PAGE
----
An innovative form of Steel-Concrete (SC) Structures for Nuclear Power plants

New generation NPP manufacturers have been developing modular construction techniques that make greater use of pre-fabrication and factory assembly and reduce reliance on site activity. Most have adopted a technique that uses composite steel/concrete (SC) modules made by pouring concrete between two steel plates. The plates serve the dual purpose of reinforcement and permanent formwork to the concrete. Shear studs welded to the inside surfaces of the plates ensure composite action between the steel and concrete and can be spaced such that the compression steel plates do not buckle under load. They also provide the means for easy attachment of support points for equipment, eliminating the need for embedded steel plates or concrete expansion anchors.

To support the surface plates during assembly, lifting, transportation, concrete pouring and curing, the two plates must be connected together to form a self-supporting unit. In this way, parts of modules may be fabricated off-site and transported as units to be assembled on-site and connected together. Many attempts have been made over the past 25 years to devise practical, economic and safe methods of connecting the plates. SCI has been working with SCI Member Caunton Engineering in a project funded by Innovate UK to design and construct a new generation of SC modular construction (‘Steel Bricks’) that overcomes the manufacturing problems of earlier SC systems. A Steel Brick is made by cutting a pattern into a flat steel plate and then folding the plate to form an ‘L’ shape. Shear studs are welded to the sides of the ‘L’ section and then two ‘L’ shaped plates are welded to form a ‘U’ shape. The circular holes in the base of the ‘U’ allow concrete to flow between bricks joined side-by-side and Steel Bricks can be welded together to create large structural modules. The base of the ‘U’, which is integral to the Steel Brick, provides the means of holding the two sides of the panel together and acts as out-of-plane shear reinforcement to the concrete.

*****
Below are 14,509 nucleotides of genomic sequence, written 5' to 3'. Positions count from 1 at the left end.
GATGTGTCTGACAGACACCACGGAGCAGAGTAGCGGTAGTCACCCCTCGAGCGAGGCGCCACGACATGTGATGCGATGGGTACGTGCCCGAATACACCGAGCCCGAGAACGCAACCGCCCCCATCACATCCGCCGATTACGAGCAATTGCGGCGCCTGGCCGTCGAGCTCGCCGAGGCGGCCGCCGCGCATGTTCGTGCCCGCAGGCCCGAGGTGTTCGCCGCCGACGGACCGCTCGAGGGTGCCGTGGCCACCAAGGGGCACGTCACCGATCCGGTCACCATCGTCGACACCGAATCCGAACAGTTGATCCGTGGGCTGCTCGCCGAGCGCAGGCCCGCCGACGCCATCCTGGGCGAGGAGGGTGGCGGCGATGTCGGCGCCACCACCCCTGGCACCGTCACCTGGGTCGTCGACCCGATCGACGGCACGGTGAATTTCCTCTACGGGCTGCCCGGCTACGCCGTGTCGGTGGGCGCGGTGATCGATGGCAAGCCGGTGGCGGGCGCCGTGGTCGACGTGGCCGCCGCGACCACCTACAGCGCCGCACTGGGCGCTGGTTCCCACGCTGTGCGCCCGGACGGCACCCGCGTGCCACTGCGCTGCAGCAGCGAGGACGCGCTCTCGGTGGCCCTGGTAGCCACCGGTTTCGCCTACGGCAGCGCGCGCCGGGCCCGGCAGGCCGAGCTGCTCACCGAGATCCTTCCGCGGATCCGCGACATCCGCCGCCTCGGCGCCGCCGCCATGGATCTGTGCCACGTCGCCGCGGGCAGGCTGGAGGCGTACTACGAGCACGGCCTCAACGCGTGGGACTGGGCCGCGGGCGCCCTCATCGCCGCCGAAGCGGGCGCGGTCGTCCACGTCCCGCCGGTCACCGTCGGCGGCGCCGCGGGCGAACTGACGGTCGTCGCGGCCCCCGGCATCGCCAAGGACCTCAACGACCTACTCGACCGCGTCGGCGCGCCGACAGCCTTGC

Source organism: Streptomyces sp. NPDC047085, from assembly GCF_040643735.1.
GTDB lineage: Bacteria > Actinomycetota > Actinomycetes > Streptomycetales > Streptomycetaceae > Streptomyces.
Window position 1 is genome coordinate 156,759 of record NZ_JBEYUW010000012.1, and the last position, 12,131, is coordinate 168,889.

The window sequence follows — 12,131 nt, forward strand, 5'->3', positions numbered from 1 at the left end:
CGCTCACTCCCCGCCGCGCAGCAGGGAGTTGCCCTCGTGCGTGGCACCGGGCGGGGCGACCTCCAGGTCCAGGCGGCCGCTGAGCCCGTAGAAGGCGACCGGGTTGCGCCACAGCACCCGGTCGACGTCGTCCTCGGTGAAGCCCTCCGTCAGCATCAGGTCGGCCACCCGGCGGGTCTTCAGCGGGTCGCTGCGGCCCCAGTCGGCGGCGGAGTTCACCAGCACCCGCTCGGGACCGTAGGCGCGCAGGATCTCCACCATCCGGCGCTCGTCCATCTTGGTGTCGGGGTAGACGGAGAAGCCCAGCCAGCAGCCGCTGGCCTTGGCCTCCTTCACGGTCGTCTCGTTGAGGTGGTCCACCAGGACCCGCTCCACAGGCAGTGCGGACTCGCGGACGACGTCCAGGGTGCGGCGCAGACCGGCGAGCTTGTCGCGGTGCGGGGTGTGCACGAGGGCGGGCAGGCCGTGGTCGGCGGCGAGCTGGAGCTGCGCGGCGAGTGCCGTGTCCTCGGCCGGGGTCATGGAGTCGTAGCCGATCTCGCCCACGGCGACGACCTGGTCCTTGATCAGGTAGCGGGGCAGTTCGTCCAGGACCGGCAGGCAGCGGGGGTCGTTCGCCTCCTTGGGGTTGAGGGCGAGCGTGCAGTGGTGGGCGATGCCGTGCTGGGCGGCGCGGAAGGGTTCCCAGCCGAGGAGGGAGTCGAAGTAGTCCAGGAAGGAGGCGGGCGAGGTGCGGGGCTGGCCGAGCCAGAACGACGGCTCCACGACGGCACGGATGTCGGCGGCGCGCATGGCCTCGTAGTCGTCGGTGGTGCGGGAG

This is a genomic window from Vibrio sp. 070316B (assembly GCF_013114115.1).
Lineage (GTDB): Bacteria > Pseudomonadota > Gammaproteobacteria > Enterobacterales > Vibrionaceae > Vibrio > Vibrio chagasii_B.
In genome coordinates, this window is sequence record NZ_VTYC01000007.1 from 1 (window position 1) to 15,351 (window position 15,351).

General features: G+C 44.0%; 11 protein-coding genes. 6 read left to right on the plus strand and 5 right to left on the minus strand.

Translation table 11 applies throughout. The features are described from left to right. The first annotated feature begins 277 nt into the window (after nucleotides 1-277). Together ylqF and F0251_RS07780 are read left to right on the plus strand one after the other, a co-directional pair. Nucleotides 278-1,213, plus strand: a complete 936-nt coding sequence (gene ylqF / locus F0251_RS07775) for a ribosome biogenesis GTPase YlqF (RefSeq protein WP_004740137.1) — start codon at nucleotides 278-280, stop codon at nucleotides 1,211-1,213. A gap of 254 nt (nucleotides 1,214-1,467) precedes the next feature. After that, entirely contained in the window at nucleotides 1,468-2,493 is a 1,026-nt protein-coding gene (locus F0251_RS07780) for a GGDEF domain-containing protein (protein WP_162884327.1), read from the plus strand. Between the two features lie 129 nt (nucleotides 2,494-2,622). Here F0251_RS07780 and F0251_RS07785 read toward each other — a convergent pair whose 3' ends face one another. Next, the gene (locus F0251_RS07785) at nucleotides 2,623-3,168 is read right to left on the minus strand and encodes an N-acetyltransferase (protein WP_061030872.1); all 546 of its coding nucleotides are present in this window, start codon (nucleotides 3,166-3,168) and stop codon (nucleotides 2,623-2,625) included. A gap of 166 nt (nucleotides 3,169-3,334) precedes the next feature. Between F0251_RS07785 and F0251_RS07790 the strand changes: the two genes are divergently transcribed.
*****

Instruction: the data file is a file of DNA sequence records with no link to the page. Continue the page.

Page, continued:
Following completion of several workshop and field trials, a full scale structure (part of a diesel generator building on a nuclear power plant site) has been constructed to demonstrate the buildability of the system.

A full paper demonstrating the research findings is available at ICE as part of their ICE Proceedings.

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